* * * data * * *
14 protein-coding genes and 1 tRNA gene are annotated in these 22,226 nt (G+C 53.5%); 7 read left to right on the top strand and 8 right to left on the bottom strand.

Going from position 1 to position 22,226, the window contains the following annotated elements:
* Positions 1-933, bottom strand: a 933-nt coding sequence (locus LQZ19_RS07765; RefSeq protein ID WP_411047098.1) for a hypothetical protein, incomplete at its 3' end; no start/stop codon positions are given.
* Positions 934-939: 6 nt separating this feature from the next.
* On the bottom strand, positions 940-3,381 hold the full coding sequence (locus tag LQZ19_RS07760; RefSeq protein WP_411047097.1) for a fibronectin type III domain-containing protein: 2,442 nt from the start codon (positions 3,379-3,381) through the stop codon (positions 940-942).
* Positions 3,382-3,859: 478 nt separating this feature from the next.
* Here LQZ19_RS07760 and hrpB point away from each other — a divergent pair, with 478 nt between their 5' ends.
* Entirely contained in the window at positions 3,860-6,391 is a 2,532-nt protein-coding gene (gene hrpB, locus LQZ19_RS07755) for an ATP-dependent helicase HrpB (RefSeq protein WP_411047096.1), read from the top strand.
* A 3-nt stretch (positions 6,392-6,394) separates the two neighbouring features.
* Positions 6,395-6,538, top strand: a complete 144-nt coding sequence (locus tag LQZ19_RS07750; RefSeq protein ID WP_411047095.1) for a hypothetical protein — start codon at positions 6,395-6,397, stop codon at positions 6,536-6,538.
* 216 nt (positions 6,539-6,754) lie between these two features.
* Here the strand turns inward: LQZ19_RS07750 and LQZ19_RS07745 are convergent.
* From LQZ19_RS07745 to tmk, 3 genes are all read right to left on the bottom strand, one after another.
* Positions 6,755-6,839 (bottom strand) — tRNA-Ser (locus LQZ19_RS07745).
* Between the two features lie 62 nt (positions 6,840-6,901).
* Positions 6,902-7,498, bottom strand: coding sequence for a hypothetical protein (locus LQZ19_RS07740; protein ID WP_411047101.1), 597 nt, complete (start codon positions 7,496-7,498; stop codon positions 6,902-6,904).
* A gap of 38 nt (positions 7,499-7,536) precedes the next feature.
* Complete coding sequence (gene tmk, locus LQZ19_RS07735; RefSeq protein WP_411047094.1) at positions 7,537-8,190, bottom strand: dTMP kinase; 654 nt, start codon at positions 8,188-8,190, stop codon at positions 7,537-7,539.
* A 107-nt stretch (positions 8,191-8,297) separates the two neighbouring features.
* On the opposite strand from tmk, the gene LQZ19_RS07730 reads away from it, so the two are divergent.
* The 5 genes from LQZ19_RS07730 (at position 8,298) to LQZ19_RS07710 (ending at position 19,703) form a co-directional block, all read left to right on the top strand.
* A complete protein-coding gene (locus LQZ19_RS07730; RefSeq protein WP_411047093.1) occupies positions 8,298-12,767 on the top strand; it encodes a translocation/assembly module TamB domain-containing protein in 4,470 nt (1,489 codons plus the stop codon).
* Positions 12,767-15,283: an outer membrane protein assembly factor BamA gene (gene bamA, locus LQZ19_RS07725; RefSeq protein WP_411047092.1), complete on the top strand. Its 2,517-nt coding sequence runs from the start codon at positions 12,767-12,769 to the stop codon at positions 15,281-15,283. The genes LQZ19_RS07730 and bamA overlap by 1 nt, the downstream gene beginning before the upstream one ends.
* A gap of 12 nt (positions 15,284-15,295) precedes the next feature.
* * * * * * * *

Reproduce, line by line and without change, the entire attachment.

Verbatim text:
14 protein-coding genes and 1 tRNA gene are annotated in these 22,226 nt (G+C 53.5%); 7 read left to right on the top strand and 8 right to left on the bottom strand.

Going from position 1 to position 22,226, the window contains the following annotated elements:
* Positions 1-933, bottom strand: a 933-nt coding sequence (locus LQZ19_RS07765; RefSeq protein ID WP_411047098.1) for a hypothetical protein, incomplete at its 3' end; no start/stop codon positions are given.
* Positions 934-939: 6 nt separating this feature from the next.
* On the bottom strand, positions 940-3,381 hold the full coding sequence (locus tag LQZ19_RS07760; RefSeq protein WP_411047097.1) for a fibronectin type III domain-containing protein: 2,442 nt from the start codon (positions 3,379-3,381) through the stop codon (positions 940-942).
* Positions 3,382-3,859: 478 nt separating this feature from the next.
* Here LQZ19_RS07760 and hrpB point away from each other — a divergent pair, with 478 nt between their 5' ends.
* Entirely contained in the window at positions 3,860-6,391 is a 2,532-nt protein-coding gene (gene hrpB, locus LQZ19_RS07755) for an ATP-dependent helicase HrpB (RefSeq protein WP_411047096.1), read from the top strand.
* A 3-nt stretch (positions 6,392-6,394) separates the two neighbouring features.
* Positions 6,395-6,538, top strand: a complete 144-nt coding sequence (locus tag LQZ19_RS07750; RefSeq protein ID WP_411047095.1) for a hypothetical protein — start codon at positions 6,395-6,397, stop codon at positions 6,536-6,538.
* 216 nt (positions 6,539-6,754) lie between these two features.
* Here the strand turns inward: LQZ19_RS07750 and LQZ19_RS07745 are convergent.
* From LQZ19_RS07745 to tmk, 3 genes are all read right to left on the bottom strand, one after another.
* Positions 6,755-6,839 (bottom strand) — tRNA-Ser (locus LQZ19_RS07745).
* Between the two features lie 62 nt (positions 6,840-6,901).
* Positions 6,902-7,498, bottom strand: coding sequence for a hypothetical protein (locus LQZ19_RS07740; protein ID WP_411047101.1), 597 nt, complete (start codon positions 7,496-7,498; stop codon positions 6,902-6,904).
* A gap of 38 nt (positions 7,499-7,536) precedes the next feature.
* Complete coding sequence (gene tmk, locus LQZ19_RS07735; RefSeq protein WP_411047094.1) at positions 7,537-8,190, bottom strand: dTMP kinase; 654 nt, start codon at positions 8,188-8,190, stop codon at positions 7,537-7,539.
* A 107-nt stretch (positions 8,191-8,297) separates the two neighbouring features.
* On the opposite strand from tmk, the gene LQZ19_RS07730 reads away from it, so the two are divergent.
* The 5 genes from LQZ19_RS07730 (at position 8,298) to LQZ19_RS07710 (ending at position 19,703) form a co-directional block, all read left to right on the top strand.
* A complete protein-coding gene (locus LQZ19_RS07730; RefSeq protein WP_411047093.1) occupies positions 8,298-12,767 on the top strand; it encodes a translocation/assembly module TamB domain-containing protein in 4,470 nt (1,489 codons plus the stop codon).
* Positions 12,767-15,283: an outer membrane protein assembly factor BamA gene (gene bamA, locus LQZ19_RS07725; RefSeq protein WP_411047092.1), complete on the top strand. Its 2,517-nt coding sequence runs from the start codon at positions 12,767-12,769 to the stop codon at positions 15,281-15,283. The genes LQZ19_RS07730 and bamA overlap by 1 nt, the downstream gene beginning before the upstream one ends.
* A gap of 12 nt (positions 15,284-15,295) precedes the next feature.